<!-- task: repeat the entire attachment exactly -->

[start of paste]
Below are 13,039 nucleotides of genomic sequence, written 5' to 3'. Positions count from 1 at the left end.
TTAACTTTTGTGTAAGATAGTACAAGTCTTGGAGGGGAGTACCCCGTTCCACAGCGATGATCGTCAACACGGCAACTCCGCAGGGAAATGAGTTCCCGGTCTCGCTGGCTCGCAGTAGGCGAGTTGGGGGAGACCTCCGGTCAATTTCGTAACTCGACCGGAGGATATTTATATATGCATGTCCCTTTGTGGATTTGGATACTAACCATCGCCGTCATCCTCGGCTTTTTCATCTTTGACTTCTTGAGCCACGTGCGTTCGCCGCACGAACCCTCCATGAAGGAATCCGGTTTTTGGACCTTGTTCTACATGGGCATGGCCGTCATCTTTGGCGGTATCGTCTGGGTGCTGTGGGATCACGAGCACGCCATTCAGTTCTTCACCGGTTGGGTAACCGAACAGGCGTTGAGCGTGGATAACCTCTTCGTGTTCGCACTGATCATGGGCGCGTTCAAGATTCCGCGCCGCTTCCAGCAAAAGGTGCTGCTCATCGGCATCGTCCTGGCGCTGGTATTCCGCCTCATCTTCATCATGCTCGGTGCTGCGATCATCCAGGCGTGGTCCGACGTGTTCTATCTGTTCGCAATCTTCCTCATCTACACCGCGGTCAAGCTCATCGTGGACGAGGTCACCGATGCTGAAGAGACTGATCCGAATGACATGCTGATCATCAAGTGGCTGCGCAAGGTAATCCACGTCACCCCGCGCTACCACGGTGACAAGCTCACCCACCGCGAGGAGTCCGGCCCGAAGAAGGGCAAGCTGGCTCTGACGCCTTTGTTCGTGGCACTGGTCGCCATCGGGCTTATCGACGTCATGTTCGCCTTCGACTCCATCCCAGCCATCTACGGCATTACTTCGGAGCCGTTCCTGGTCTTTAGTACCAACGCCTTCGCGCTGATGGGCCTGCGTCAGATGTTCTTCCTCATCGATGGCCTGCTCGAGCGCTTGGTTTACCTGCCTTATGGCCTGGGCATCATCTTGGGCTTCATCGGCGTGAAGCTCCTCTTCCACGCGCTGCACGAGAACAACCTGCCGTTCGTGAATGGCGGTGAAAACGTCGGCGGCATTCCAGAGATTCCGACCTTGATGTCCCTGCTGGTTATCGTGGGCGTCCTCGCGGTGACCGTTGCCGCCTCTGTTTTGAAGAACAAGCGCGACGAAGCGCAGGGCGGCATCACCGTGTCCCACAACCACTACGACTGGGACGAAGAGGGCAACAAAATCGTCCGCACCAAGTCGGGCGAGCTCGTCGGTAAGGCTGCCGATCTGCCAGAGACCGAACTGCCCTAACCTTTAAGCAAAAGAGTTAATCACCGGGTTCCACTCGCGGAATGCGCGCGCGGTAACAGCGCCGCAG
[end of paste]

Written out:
Below are 13,039 nucleotides of genomic sequence, written 5' to 3'. Positions count from 1 at the left end.
TTAACTTTTGTGTAAGATAGTACAAGTCTTGGAGGGGAGTACCCCGTTCCACAGCGATGATCGTCAACACGGCAACTCCGCAGGGAAATGAGTTCCCGGTCTCGCTGGCTCGCAGTAGGCGAGTTGGGGGAGACCTCCGGTCAATTTCGTAACTCGACCGGAGGATATTTATATATGCATGTCCCTTTGTGGATTTGGATACTAACCATCGCCGTCATCCTCGGCTTTTTCATCTTTGACTTCTTGAGCCACGTGCGTTCGCCGCACGAACCCTCCATGAAGGAATCCGGTTTTTGGACCTTGTTCTACATGGGCATGGCCGTCATCTTTGGCGGTATCGTCTGGGTGCTGTGGGATCACGAGCACGCCATTCAGTTCTTCACCGGTTGGGTAACCGAACAGGCGTTGAGCGTGGATAACCTCTTCGTGTTCGCACTGATCATGGGCGCGTTCAAGATTCCGCGCCGCTTCCAGCAAAAGGTGCTGCTCATCGGCATCGTCCTGGCGCTGGTATTCCGCCTCATCTTCATCATGCTCGGTGCTGCGATCATCCAGGCGTGGTCCGACGTGTTCTATCTGTTCGCAATCTTCCTCATCTACACCGCGGTCAAGCTCATCGTGGACGAGGTCACCGATGCTGAAGAGACTGATCCGAATGACATGCTGATCATCAAGTGGCTGCGCAAGGTAATCCACGTCACCCCGCGCTACCACGGTGACAAGCTCACCCACCGCGAGGAGTCCGGCCCGAAGAAGGGCAAGCTGGCTCTGACGCCTTTGTTCGTGGCACTGGTCGCCATCGGGCTTATCGACGTCATGTTCGCCTTCGACTCCATCCCAGCCATCTACGGCATTACTTCGGAGCCGTTCCTGGTCTTTAGTACCAACGCCTTCGCGCTGATGGGCCTGCGTCAGATGTTCTTCCTCATCGATGGCCTGCTCGAGCGCTTGGTTTACCTGCCTTATGGCCTGGGCATCATCTTGGGCTTCATCGGCGTGAAGCTCCTCTTCCACGCGCTGCACGAGAACAACCTGCCGTTCGTGAATGGCGGTGAAAACGTCGGCGGCATTCCAGAGATTCCGACCTTGATGTCCCTGCTGGTTATCGTGGGCGTCCTCGCGGTGACCGTTGCCGCCTCTGTTTTGAAGAACAAGCGCGACGAAGCGCAGGGCGGCATCACCGTGTCCCACAACCACTACGACTGGGACGAAGAGGGCAACAAAATCGTCCGCACCAAGTCGGGCGAGCTCGTCGGTAAGGCTGCCGATCTGCCAGAGACCGAACTGCCCTAACCTTTAAGCAAAAGAGTTAATCACCGGGTTCCACTCGCGGAATGCGCGCGCGGTAACAGCGCCGCAG